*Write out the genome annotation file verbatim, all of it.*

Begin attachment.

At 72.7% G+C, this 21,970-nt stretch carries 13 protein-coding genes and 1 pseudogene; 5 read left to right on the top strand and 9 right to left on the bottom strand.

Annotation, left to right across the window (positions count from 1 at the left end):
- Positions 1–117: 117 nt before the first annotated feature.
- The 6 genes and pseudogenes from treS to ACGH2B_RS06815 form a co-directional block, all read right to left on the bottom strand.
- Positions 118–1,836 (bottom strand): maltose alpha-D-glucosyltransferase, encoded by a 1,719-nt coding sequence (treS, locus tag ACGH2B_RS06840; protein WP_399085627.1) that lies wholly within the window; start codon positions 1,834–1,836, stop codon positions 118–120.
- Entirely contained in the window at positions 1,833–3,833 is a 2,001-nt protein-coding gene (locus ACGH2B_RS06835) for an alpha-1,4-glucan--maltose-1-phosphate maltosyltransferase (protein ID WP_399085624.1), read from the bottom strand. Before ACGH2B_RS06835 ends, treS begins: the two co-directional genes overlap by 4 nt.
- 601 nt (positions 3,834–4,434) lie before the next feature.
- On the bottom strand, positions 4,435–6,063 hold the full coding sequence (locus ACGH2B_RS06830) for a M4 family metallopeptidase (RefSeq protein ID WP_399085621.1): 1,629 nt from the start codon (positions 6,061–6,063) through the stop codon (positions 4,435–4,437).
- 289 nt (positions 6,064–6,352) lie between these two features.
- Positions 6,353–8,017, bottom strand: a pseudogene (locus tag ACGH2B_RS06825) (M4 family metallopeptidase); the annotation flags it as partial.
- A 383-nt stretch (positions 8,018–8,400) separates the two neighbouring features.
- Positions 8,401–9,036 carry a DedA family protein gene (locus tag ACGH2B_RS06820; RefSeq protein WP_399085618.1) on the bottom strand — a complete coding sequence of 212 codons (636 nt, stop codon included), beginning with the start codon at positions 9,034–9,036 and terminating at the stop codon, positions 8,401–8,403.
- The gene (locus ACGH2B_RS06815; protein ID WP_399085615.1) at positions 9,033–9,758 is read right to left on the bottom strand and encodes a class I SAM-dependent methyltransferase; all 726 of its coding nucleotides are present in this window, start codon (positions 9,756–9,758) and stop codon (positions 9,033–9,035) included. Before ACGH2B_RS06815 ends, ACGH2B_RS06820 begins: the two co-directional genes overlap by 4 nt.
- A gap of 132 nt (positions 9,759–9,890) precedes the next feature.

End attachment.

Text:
At 72.7% G+C, this 21,970-nt stretch carries 13 protein-coding genes and 1 pseudogene; 5 read left to right on the top strand and 9 right to left on the bottom strand.

Annotation, left to right across the window (positions count from 1 at the left end):
- Positions 1–117: 117 nt before the first annotated feature.
- The 6 genes and pseudogenes from treS to ACGH2B_RS06815 form a co-directional block, all read right to left on the bottom strand.
- Positions 118–1,836 (bottom strand): maltose alpha-D-glucosyltransferase, encoded by a 1,719-nt coding sequence (treS, locus tag ACGH2B_RS06840; protein WP_399085627.1) that lies wholly within the window; start codon positions 1,834–1,836, stop codon positions 118–120.
- Entirely contained in the window at positions 1,833–3,833 is a 2,001-nt protein-coding gene (locus ACGH2B_RS06835) for an alpha-1,4-glucan--maltose-1-phosphate maltosyltransferase (protein ID WP_399085624.1), read from the bottom strand. Before ACGH2B_RS06835 ends, treS begins: the two co-directional genes overlap by 4 nt.
- 601 nt (positions 3,834–4,434) lie before the next feature.
- On the bottom strand, positions 4,435–6,063 hold the full coding sequence (locus ACGH2B_RS06830) for a M4 family metallopeptidase (RefSeq protein ID WP_399085621.1): 1,629 nt from the start codon (positions 6,061–6,063) through the stop codon (positions 4,435–4,437).
- 289 nt (positions 6,064–6,352) lie between these two features.
- Positions 6,353–8,017, bottom strand: a pseudogene (locus tag ACGH2B_RS06825) (M4 family metallopeptidase); the annotation flags it as partial.
- A 383-nt stretch (positions 8,018–8,400) separates the two neighbouring features.
- Positions 8,401–9,036 carry a DedA family protein gene (locus tag ACGH2B_RS06820; RefSeq protein WP_399085618.1) on the bottom strand — a complete coding sequence of 212 codons (636 nt, stop codon included), beginning with the start codon at positions 9,034–9,036 and terminating at the stop codon, positions 8,401–8,403.
- The gene (locus ACGH2B_RS06815; protein ID WP_399085615.1) at positions 9,033–9,758 is read right to left on the bottom strand and encodes a class I SAM-dependent methyltransferase; all 726 of its coding nucleotides are present in this window, start codon (positions 9,756–9,758) and stop codon (positions 9,033–9,035) included. Before ACGH2B_RS06815 ends, ACGH2B_RS06820 begins: the two co-directional genes overlap by 4 nt.
- A gap of 132 nt (positions 9,759–9,890) precedes the next feature.